If (at block 104) there is a synonym action vocabulary 12 for the service function 14 being generated, then the service function generator 16 uses (at block 108) the synonym action vocabulary 12 for the determined set of annotations 20 a, 20 b . . . 20 n to determine the actions corresponding to the semantics in the determined set of annotations 20 a, 20 b . . . 20 n. The service function generator 16 processes (at block 110) the variables in the declaration file 8 according to the actions specified in the determined set of annotations 20 a, 20 b . . . 20 n to generate the service function with the variables from the declaration file 8 as specified according to the actions. As discussed, the actions may specify to exclude certain declarations in the variable declarations 22 from being included in the service function 14 interface being generated or to rename variables to a name compatible with the naming convention of the service function 14 being generated.

Once the service function 14 is generated, using the variables from the declaration file 8, the service function 14 may be implemented and operate in a programming environment that is different from the programming environment for which the declaration file 8 was created, such as a legacy or other type of application environment.

The described embodiments provide the ability to identify those parameters/data declarations relevant for a given function invocation. Further, equally applicable to those languages having prototypes and to those not having prototypes, this provides for the ability to rename a parameter/data declaration to either conform to a different name space, to conform to shop standards, or to make the new name more usable.

With the described embodiments, annotations on how to use the variables in a declaration file 8 are directly indicated in the declaration file 8 in annotation sets 20 a, 20 b . . . 20 n. Further, action vocabularies 10 and 12 may be associated with the declaration file 8 and used by the service function generators 16 when processing the declaration file 8 to generate a service function. Described embodiments provide techniques to include information in the declaration file 8 to indicate to the service function generators how to process and use the variables defined in the declaration file 8 when generating the service function 14 interface.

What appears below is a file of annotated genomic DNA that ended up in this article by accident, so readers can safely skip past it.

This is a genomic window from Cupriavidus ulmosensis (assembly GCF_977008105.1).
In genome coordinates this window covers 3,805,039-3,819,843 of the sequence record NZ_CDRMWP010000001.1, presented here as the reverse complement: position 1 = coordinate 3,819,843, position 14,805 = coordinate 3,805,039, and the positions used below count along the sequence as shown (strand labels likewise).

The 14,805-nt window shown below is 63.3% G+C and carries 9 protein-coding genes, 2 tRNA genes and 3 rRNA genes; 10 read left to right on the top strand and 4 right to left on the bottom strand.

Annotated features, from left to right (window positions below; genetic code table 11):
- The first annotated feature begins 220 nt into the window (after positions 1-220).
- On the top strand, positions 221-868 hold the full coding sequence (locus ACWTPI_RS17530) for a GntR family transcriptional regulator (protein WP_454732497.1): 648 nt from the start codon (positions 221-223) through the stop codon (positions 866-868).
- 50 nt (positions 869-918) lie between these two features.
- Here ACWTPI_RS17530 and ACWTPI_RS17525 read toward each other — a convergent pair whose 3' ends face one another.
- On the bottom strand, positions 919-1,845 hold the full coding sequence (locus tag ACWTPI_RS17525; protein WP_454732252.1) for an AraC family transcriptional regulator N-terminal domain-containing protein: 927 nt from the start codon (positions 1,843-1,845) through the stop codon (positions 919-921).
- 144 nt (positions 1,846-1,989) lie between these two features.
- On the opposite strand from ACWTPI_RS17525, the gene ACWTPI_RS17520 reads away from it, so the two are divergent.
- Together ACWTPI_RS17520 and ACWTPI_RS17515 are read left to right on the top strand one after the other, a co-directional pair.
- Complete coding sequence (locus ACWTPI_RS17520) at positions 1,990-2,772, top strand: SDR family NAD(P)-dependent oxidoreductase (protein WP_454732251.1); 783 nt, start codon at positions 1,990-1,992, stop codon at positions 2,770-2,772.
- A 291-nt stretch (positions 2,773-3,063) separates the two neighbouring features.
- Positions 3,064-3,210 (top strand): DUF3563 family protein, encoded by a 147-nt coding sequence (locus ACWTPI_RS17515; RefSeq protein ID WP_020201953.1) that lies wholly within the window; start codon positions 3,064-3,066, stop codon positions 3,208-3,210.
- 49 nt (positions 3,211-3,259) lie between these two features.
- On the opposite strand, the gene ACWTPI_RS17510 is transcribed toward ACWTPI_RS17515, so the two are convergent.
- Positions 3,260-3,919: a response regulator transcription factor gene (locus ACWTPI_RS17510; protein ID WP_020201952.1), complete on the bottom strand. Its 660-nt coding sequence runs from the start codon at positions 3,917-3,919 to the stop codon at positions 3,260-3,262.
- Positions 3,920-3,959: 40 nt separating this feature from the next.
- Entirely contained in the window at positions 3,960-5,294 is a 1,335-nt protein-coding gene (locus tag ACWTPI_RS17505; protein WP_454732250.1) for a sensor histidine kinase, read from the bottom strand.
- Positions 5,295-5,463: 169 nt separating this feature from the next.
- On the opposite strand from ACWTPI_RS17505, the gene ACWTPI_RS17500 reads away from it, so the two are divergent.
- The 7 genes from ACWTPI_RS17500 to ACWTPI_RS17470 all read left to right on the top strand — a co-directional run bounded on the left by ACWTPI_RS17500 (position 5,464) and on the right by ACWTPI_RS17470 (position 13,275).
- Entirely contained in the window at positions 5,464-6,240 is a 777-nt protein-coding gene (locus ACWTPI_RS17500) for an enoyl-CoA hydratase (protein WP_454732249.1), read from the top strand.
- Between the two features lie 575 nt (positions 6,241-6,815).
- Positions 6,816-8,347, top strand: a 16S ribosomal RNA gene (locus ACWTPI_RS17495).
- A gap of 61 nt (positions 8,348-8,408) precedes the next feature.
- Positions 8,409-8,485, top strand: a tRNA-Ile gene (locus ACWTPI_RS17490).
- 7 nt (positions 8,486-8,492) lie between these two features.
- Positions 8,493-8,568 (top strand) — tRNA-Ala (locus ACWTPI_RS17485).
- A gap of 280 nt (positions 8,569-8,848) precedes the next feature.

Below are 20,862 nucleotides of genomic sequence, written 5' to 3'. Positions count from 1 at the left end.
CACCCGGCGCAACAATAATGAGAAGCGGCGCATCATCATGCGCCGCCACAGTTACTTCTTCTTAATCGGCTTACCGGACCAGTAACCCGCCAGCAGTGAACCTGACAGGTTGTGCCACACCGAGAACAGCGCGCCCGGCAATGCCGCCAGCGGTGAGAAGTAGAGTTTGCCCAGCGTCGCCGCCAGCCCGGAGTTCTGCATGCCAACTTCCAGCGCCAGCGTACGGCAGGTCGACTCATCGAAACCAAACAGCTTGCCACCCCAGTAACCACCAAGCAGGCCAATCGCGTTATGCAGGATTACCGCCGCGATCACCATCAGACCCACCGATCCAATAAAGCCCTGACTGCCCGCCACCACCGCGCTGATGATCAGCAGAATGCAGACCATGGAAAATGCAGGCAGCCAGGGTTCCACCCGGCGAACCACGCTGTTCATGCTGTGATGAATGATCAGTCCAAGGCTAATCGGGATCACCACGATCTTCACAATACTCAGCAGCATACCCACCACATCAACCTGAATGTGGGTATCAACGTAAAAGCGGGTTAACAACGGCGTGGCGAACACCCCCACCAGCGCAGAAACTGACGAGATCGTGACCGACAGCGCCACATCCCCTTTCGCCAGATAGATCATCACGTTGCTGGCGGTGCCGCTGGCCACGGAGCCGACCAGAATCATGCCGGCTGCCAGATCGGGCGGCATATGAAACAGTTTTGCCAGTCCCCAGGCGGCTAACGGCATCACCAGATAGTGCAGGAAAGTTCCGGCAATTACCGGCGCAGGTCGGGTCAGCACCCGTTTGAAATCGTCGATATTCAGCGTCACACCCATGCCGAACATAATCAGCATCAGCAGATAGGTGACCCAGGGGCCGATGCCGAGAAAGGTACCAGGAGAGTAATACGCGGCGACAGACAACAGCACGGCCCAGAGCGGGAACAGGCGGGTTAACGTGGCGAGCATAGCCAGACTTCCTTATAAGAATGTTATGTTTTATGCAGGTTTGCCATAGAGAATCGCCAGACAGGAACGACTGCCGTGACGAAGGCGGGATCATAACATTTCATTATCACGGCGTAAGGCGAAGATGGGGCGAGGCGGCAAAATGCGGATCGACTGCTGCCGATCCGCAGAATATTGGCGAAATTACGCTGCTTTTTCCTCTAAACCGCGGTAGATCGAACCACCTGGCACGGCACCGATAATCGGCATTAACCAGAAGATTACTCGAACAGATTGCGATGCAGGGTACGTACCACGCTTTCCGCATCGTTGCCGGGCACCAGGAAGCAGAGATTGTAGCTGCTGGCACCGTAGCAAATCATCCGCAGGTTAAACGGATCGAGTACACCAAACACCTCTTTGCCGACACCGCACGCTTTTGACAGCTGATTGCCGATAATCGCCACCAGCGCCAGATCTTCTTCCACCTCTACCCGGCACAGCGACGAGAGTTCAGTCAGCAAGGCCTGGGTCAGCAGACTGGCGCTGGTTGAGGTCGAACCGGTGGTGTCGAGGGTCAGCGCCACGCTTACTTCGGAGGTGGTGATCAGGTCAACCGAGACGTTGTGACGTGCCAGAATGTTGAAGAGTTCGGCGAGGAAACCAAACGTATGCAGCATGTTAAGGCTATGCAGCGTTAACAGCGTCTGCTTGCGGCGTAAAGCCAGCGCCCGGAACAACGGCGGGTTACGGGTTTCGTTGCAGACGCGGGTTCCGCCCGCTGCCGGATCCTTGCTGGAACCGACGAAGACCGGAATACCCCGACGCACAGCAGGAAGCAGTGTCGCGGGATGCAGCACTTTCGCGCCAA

ADDITIONAL EMBODIMENT DETAILS

The described operations may be implemented as a method, apparatus or article of manufacture using standard programming and/or engineering techniques to produce software, firmware, hardware, or any combination thereof. The described operations may be implemented as code maintained in a “computer readable medium”, where a processor may read and execute the code from the computer readable medium. A computer readable medium may comprise media such as magnetic storage medium (e.g., hard disk drives, floppy disks, tape, etc.), optical storage (CD-ROMs, DVDs, optical disks, etc.), volatile and non-volatile memory devices (e.g., EEPROMs, ROMs, PROMs, RAMs, DRAMs, SRAMs, Flash Memory, firmware, programmable logic, etc.), etc. The code implementing the described operations may further be implemented in hardware logic implemented in a hardware device (e.g., an integrated circuit chip, Programmable Gate Array (PGA), Application Specific Integrated Circuit (ASIC), etc.). Still further, the code implementing the described operations may be implemented in “transmission signals”, where transmission signals may propagate through space or through a transmission media, such as an optical fiber, copper wire, etc. The transmission signals in which the code or logic is encoded may further comprise a wireless signal, satellite transmission, radio waves, infrared signals, Bluetooth, etc. The “article of manufacture” may comprise a transmitting station and a receiving station for transmitting and receiving transmission signals in which the code or logic is encoded, where the code or logic encoded in the transmission signal may be decoded and stored in hardware or a computer readable medium at the receiving and transmitting stations or devices. An “article of manufacture” comprises computer readable medium, hardware logic, and/or transmission transmitters or receivers in which code may be implemented. Those skilled in the art will recognize that many modifications may be made to this configuration without departing from the scope of the present invention, and that the article of manufacture may comprise suitable information bearing medium known in the art.